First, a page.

Could Trump be prosecuted for inciting the attack on the Capitol? By Reuters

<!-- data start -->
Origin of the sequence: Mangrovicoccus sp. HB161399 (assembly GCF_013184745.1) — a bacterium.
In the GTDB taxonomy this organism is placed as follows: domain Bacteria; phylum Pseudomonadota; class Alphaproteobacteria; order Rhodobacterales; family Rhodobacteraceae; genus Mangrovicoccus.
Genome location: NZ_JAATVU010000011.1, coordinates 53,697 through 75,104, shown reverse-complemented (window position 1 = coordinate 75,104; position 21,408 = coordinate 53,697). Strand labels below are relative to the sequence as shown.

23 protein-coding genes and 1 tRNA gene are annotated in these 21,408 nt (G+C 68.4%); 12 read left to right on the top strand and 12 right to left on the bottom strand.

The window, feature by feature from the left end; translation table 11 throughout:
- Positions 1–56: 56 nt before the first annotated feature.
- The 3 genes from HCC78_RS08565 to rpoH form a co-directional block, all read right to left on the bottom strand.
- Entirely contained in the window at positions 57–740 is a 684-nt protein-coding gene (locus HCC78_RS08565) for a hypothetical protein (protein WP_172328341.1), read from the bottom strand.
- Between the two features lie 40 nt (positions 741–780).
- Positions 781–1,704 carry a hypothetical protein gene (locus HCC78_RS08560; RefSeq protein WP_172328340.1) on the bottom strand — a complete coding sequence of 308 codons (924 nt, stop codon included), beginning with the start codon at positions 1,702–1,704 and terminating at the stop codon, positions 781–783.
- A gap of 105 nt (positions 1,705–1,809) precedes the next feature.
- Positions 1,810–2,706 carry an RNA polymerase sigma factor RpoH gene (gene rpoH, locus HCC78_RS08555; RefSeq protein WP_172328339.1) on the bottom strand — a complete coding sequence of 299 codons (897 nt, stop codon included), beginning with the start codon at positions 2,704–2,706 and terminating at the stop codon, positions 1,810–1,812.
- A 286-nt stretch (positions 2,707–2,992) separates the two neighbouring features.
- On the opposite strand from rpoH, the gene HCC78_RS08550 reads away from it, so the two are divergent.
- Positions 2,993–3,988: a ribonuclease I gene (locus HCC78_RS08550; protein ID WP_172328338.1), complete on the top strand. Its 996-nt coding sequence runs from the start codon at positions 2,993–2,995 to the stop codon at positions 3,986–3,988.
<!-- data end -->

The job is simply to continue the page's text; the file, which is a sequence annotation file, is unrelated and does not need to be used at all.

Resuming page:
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By Tom Hals and Jan Wolfe (Reuters) – US President Donald Trump is unlikely to face criminal charges in connection with the violent siege of the US Capitol last week due to the US’s extensive free speech protections. country, some legal experts said. Here’s an explanation as to why lawyers, including those who think Trump should be indicted for his comments, say such a case would be an uphill battle for prosecutors. WHAT DID TRUMP SAY IN HIS SPEECH? For more than two months, Trump has falsely claimed that the November 3 election was marred by widespread fraud and has sought to subvert the electoral process. On January 6, as lawmakers certified the victory of Democrat Joe Biden, Republican Trump took a stage near the White House and called on a crowd of supporters repeatedly to “fight,” using the word more than 20 times, and “don’t take it seriously.” more. “Trump told the crowd that they should” be strong “before instructing the” patriots “in a march to the Capitol.” After this, we will come down and I will be there with you, “Trump said. speech, Trump told the crowd that they should “make their voices heard in a peaceful and patriotic manner.” Trump returned to the White House after the comments and reportedly saw the attack on television on Capitol Hill, telling reporters that his words have been scrutinized “and everyone … thought it was totally appropriate.” WHAT CRIMES CAN TRUMP BE CHARGED OF? There is a chapter of US law that deals with “subversive activities.” A law It is a criminal offense to participate in a “rebellion or insurrection” against the federal government. Another statute, known as a seditious conspiracy, prohibits conspiracies to “overthrow” the United States government or seize government property by force. e Columbia has its own penal code, which says that anyone who “intentionally incites or exhorts other people to participate in a riot” will face a fine or up to 180 days in prison. WHAT WOULD TRUMP’S DEFENSE BE? Trump would have a strong argument that he participated in the free speech protected by the First Amendment to the U.S. Constitution, legal experts said. Trump can argue that his rhetoric was ambiguous enough, and that when he said “fight” he was not referring to attacking the Capitol, they said. In a landmark 1969 case, the Supreme Court overturned the conviction of an Ohio Ku Klux Klan leader, Clarence Brandenburg, for his brief speech at a rally urging a dozen supporters to go to Washington and attack the politicians. The court said prosecutors have to show that the speech is intended to incite “imminent illegal action” and is likely to produce such action. “My own tentative view is that it was speech protected by the First Amendment and therefore should not be subject to criminal liability,” said Ilya Somin, a law professor at George Mason University, adding that Trump’s rhetoric he continues to be the subject of impeachment by Congress, considering his position as an elected official. Paul Smith, a lawyer who has defended liberal cases in the United States Supreme Court, said the Brandenburg case shows that Trump’s speech was constitutionally protected. “If you were there with a megaphone in the outer courtyard of the Capitol and urging people to charge through the windows, break them and take Congress hostage, in that situation you would be responsible for what the crowd did,” Smith said. An FBI office in Virginia warned that extremists planning to travel to Washington were talking about “war,” according to a Washington Post report. If Trump knew of the report or recklessly ignored it, it would increase the likelihood that a prosecutor would indict him, said Alexander Tsesis, a professor at Loyola University School of Law in Chicago. Prosecutors would still have to prove beyond any doubt that Trump intended to incite the crowd to violence and such illegal activity was imminent and likely. To file a seditious conspiracy case, prosecutors would need more information about the president’s activities before, during and after the violence to determine whether he was aware of a planned attack or provided assistance, legal experts said. IS THE PROCESS LIKELY? Based on current public information, legal experts doubt that the incoming Biden administration would go after a former president. The move could risk distracting the new government and unleashing a political storm in a divided America. Biden has previously said that a Trump prosecution would be bad for the country, but that it would not interfere with the Justice Department’s decision-making. A senior District of Columbia prosecutor Ken Kohl told reporters on January 8 that he did not expect to see a criminal case against Trump for inciting violence. Smith said he thought the Biden administration would be cautious about initiating an “indictment that transcends the limits of constitutional law” right after taking over from Trump. “That would be quite aggressive.”